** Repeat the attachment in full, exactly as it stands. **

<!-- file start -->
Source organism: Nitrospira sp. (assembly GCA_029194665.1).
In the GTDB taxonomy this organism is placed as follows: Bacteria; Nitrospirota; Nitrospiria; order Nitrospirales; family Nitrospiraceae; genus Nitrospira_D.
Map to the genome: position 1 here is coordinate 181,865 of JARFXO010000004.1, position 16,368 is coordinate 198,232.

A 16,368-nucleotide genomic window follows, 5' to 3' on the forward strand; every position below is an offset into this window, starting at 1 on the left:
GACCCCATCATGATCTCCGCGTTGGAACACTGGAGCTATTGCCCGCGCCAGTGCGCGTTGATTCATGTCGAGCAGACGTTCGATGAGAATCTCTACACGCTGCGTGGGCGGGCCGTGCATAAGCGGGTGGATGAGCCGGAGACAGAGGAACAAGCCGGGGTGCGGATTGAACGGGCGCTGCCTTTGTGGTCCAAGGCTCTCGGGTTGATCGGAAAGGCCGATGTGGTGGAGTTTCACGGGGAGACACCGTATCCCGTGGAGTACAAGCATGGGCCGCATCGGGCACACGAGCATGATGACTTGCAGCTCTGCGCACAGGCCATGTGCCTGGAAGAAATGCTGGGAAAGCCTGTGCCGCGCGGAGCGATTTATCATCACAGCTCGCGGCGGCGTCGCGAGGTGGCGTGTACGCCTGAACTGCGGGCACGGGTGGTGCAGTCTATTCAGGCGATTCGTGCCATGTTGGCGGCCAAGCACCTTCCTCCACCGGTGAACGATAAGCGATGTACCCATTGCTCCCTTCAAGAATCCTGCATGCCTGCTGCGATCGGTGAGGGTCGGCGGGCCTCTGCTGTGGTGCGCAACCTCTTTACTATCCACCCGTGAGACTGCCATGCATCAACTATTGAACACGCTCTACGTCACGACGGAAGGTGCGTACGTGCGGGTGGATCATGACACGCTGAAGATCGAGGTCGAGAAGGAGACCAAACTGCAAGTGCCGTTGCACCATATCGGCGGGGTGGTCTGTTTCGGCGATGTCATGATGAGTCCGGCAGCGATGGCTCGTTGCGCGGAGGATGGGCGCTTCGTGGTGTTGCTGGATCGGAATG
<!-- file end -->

Source organism: Nitrospira sp. (assembly GCA_029194665.1).
In the GTDB taxonomy this organism is placed as follows: Bacteria; Nitrospirota; Nitrospiria; order Nitrospirales; family Nitrospiraceae; genus Nitrospira_D.
Map to the genome: position 1 here is coordinate 181,865 of JARFXO010000004.1, position 16,368 is coordinate 198,232.

A 16,368-nucleotide genomic window follows, 5' to 3' on the forward strand; every position below is an offset into this window, starting at 1 on the left:
GACCCCATCATGATCTCCGCGTTGGAACACTGGAGCTATTGCCCGCGCCAGTGCGCGTTGATTCATGTCGAGCAGACGTTCGATGAGAATCTCTACACGCTGCGTGGGCGGGCCGTGCATAAGCGGGTGGATGAGCCGGAGACAGAGGAACAAGCCGGGGTGCGGATTGAACGGGCGCTGCCTTTGTGGTCCAAGGCTCTCGGGTTGATCGGAAAGGCCGATGTGGTGGAGTTTCACGGGGAGACACCGTATCCCGTGGAGTACAAGCATGGGCCGCATCGGGCACACGAGCATGATGACTTGCAGCTCTGCGCACAGGCCATGTGCCTGGAAGAAATGCTGGGAAAGCCTGTGCCGCGCGGAGCGATTTATCATCACAGCTCGCGGCGGCGTCGCGAGGTGGCGTGTACGCCTGAACTGCGGGCACGGGTGGTGCAGTCTATTCAGGCGATTCGTGCCATGTTGGCGGCCAAGCACCTTCCTCCACCGGTGAACGATAAGCGATGTACCCATTGCTCCCTTCAAGAATCCTGCATGCCTGCTGCGATCGGTGAGGGTCGGCGGGCCTCTGCTGTGGTGCGCAACCTCTTTACTATCCACCCGTGAGACTGCCATGCATCAACTATTGAACACGCTCTACGTCACGACGGAAGGTGCGTACGTGCGGGTGGATCATGACACGCTGAAGATCGAGGTCGAGAAGGAGACCAAACTGCAAGTGCCGTTGCACCATATCGGCGGGGTGGTCTGTTTCGGCGATGTCATGATGAGTCCGGCAGCGATGGCTCGTTGCGCGGAGGATGGGCGCTTCGTGGTGTTGCTGGATCGGAATG